It also had a production center where they created the false invoices to conduct the VAT fraud on the electronic products as well as luxury vehicles being imported below invoice price.

Europol found the group had issued almost $300 million in fake invoices in three years….

======
public beneficial ownership registries. Databases in which citizens can easily access and explore the owners of companies. Not the nominee director, not the fake shareholder – the real owner. The person at the center of the matryoshka-like corporate structures, or, as experts refer to them: the ultimate beneficial owner of a company.

A database of actual owners would enable companies to check with whom they are actually doing business.
===============
uk
REJOICE: The hard right have been wiped out in
https://leftfootforward.org/2018/05/rejoice-the-hard-right-have-wiped-out-in-the-local-elections/local elections

#76 CJBob on 05.07.18 at 2:15 pm

#74 Calgary Rip off on 05.07.18 at 12:20 pm
Your advice will likely fall on deaf ears.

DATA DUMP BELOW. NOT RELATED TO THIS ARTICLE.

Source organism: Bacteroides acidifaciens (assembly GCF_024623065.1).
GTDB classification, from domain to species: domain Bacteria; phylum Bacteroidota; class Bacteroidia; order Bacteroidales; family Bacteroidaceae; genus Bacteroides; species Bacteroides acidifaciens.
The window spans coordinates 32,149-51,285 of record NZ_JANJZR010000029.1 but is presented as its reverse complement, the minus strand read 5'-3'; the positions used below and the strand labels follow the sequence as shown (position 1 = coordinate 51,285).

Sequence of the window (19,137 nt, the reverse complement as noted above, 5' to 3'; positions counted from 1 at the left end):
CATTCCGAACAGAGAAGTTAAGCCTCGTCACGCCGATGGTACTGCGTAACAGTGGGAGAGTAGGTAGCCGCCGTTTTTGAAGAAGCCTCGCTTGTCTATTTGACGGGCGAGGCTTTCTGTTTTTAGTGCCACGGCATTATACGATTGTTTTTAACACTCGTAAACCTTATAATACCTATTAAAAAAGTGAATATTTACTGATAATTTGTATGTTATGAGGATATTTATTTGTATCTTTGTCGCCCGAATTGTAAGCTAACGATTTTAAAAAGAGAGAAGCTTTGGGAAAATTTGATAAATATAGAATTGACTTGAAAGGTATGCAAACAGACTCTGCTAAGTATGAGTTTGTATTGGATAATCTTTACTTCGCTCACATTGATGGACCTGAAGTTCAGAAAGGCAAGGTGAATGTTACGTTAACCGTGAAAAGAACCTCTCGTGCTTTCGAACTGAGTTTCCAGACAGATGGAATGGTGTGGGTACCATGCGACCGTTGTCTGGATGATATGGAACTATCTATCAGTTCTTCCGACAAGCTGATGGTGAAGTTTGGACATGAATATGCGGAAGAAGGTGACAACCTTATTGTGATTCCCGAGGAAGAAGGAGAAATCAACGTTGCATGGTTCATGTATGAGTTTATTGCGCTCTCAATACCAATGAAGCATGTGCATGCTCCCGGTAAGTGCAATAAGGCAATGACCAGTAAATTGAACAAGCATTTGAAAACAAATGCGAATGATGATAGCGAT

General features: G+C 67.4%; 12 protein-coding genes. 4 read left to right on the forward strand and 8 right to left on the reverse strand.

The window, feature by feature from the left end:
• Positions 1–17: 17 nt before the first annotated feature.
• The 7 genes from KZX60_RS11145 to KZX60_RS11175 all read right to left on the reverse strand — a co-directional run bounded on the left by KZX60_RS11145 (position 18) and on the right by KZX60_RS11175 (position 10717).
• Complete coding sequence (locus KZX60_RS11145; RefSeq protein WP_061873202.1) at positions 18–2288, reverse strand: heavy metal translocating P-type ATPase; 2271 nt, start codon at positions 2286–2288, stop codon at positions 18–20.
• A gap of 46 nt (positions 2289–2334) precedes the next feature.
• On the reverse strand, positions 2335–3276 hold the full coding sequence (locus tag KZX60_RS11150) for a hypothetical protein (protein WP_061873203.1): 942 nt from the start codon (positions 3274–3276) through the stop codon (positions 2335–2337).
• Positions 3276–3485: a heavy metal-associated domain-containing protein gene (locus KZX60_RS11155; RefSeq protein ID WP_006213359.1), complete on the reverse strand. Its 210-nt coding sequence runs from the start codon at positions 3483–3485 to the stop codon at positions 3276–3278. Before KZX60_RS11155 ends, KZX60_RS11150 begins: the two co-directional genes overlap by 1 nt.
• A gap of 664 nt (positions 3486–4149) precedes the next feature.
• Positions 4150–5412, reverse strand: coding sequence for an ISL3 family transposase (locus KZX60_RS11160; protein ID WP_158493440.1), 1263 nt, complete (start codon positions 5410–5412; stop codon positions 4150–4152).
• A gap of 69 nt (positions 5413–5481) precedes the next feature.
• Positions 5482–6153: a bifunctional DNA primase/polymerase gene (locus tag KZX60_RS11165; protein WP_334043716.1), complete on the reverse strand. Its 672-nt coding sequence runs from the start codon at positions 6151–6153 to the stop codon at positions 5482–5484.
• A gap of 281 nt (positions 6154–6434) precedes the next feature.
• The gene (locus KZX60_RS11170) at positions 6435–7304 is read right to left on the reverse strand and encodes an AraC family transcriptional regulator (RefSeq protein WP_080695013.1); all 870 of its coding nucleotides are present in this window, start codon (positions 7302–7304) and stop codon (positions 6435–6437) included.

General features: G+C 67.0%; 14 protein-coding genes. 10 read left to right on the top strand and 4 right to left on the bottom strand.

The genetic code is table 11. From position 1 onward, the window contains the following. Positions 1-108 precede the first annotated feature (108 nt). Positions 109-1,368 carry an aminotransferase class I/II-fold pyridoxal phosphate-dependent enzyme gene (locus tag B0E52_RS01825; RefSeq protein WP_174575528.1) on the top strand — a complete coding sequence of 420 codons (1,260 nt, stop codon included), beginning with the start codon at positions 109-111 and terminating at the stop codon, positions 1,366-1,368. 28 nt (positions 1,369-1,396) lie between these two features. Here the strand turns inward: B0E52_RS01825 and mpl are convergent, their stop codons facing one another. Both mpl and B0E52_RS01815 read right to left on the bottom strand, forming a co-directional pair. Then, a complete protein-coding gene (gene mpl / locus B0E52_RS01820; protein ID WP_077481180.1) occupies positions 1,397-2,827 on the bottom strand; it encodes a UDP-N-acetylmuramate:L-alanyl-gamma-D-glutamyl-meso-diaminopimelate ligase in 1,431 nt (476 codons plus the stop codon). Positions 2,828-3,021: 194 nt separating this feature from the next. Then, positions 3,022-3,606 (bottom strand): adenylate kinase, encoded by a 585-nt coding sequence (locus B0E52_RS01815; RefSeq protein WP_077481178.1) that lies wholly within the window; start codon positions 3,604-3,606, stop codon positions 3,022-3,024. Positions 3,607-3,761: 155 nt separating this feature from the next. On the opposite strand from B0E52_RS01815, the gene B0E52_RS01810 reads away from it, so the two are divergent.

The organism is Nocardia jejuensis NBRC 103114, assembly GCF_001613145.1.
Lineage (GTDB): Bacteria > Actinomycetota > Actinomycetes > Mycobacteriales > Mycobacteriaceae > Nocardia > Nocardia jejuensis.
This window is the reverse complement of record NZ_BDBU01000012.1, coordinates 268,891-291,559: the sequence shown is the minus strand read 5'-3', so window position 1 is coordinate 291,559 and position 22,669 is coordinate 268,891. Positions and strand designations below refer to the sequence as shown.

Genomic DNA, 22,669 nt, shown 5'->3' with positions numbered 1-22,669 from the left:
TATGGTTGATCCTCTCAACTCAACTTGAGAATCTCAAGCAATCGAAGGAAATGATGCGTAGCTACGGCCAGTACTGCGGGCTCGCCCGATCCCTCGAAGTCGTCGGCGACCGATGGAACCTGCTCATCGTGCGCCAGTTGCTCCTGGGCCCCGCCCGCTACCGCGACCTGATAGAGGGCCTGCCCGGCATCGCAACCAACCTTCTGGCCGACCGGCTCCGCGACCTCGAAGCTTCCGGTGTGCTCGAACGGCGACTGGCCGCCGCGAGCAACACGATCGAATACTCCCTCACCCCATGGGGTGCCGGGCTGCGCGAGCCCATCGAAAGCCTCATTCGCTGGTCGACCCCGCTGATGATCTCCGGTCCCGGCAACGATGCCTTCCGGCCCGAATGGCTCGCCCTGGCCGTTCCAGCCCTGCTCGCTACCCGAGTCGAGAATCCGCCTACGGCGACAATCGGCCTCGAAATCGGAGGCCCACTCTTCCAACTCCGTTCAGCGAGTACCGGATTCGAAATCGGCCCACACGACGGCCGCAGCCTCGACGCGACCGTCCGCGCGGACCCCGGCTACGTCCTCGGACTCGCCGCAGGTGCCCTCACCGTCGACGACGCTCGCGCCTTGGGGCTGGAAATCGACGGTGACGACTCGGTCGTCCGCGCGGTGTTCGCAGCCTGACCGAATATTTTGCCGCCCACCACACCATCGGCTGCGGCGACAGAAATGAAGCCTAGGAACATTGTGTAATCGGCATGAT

…severely warped…most of that generation is crazy… Don’t waste time on them…attitudinal problems…Psychos, that’s who…are rotten to the core…
__________
So you’re saying the younger generation isn’t listening to you? Jeez, I wonder why…

#77 Mountain_camper_in_tent on 05.07.18 at 2:17 pm

Many thanks Mr Turner.

I’m going to print this article and put in my early retirement planning binder.Im 45 and would like to retire at 60 if possible.My wife stayed out of workforce many years to raise kids.So this info is very useful.

Regard
Camper

#78 Stan Brooks on 05.07.18 at 3:04 pm

This place is getting truly delusional.

https://ca.finance.yahoo.com/news/city-north-toronto-sells-itself-125121045.html

Next thing you would hear is how Raptors will win the NBA title and the Maple Leafs NFL THIS YEAR (probably by disqualifying all other teams in NBA and NFL).

Sad, pathetic, delusional.

#79 Tater on 05.07.18 at 4:04 pm

#65 Bytor the Snow Dog on 05.07.18 at 9:14 am
@62 Tater- Excellent summary of the entitled feminist attitude prevalent these days.

Men stay away from this one.
—————————————————————–

I’m a guy, actually. A pretty successful and happily married one as well!